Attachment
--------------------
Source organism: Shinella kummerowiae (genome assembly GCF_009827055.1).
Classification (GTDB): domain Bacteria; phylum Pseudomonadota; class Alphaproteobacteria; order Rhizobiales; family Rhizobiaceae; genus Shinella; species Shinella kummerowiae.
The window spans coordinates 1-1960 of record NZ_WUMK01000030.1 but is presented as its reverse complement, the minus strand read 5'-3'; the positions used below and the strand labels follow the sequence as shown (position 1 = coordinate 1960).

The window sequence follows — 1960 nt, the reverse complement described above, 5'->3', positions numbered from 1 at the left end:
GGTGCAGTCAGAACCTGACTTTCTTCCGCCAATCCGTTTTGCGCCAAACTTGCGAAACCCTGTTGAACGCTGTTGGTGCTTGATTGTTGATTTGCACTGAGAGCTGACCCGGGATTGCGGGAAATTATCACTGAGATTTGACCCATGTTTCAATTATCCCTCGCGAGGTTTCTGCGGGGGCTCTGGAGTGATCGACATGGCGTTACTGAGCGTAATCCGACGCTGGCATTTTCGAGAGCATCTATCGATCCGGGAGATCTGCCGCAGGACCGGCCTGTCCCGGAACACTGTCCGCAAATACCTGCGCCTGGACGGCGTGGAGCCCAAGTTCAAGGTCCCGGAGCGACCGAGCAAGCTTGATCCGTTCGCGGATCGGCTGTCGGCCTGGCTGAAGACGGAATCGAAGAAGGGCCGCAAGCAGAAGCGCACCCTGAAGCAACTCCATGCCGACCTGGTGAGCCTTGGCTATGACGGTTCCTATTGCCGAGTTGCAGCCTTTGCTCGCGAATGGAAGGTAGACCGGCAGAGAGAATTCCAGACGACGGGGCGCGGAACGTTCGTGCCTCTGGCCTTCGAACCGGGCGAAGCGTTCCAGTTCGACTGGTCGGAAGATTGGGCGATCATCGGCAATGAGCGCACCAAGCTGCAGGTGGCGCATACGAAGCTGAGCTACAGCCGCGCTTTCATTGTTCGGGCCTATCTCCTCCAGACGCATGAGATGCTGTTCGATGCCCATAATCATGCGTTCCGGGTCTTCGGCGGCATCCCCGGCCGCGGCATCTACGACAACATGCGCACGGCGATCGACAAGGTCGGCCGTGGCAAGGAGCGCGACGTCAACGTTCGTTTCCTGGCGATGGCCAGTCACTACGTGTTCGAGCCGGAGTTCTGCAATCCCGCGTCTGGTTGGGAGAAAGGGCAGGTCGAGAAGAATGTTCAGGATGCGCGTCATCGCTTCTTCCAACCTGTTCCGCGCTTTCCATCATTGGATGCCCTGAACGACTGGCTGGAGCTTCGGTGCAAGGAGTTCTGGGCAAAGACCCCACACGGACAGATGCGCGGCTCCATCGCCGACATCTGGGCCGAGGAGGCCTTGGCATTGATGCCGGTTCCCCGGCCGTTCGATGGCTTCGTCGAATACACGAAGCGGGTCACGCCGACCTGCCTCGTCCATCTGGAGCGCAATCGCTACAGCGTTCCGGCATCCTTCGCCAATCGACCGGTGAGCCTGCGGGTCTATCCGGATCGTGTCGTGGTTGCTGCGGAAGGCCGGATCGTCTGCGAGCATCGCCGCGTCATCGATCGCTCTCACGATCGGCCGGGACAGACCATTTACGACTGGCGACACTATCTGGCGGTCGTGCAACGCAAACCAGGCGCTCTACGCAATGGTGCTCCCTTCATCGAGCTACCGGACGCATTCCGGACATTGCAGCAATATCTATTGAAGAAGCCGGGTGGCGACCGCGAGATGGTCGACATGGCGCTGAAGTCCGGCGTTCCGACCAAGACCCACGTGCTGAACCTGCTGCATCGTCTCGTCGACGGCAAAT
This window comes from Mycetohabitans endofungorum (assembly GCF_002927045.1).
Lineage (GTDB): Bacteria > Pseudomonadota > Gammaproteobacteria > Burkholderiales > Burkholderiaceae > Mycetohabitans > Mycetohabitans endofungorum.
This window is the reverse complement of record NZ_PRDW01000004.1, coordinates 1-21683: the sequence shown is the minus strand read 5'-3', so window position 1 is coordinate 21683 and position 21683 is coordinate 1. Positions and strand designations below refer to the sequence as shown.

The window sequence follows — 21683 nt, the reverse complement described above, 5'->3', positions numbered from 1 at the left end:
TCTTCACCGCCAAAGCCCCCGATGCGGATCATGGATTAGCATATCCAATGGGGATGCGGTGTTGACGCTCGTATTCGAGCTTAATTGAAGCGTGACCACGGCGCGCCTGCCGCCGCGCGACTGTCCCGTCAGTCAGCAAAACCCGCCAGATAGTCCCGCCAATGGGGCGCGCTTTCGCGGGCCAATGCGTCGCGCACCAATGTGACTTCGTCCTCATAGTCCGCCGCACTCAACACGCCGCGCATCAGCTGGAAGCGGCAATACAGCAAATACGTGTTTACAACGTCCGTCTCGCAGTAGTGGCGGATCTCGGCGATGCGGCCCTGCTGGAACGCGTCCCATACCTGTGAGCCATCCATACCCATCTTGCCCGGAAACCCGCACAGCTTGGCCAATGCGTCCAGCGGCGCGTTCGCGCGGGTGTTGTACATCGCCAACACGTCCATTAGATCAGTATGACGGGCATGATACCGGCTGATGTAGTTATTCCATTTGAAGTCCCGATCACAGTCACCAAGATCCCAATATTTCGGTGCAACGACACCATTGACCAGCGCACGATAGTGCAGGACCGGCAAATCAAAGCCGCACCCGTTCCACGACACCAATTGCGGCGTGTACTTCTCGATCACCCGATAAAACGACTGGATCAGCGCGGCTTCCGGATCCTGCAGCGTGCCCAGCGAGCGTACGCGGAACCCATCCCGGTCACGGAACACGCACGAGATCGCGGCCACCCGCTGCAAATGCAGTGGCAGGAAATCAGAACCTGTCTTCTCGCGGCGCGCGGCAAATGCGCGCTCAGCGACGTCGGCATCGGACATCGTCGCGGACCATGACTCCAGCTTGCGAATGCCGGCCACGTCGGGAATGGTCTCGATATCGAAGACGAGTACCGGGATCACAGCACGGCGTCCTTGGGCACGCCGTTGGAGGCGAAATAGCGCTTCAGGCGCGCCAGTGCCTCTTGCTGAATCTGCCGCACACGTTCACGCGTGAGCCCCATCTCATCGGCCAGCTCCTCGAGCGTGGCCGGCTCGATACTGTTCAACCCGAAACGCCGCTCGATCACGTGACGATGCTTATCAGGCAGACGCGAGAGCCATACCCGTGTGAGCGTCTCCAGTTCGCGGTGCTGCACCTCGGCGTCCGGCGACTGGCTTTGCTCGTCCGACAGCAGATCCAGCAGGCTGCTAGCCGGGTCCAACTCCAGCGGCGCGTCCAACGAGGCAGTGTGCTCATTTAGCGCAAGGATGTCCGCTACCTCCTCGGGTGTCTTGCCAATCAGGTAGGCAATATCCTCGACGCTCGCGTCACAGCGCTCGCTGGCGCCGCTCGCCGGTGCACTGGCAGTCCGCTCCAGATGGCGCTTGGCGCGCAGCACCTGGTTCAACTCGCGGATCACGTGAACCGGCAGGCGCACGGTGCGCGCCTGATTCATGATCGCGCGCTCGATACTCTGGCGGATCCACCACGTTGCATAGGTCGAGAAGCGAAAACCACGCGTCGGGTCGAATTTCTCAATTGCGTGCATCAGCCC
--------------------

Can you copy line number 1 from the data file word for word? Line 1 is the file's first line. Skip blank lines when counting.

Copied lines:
Source organism: Shinella kummerowiae (genome assembly GCF_009827055.1).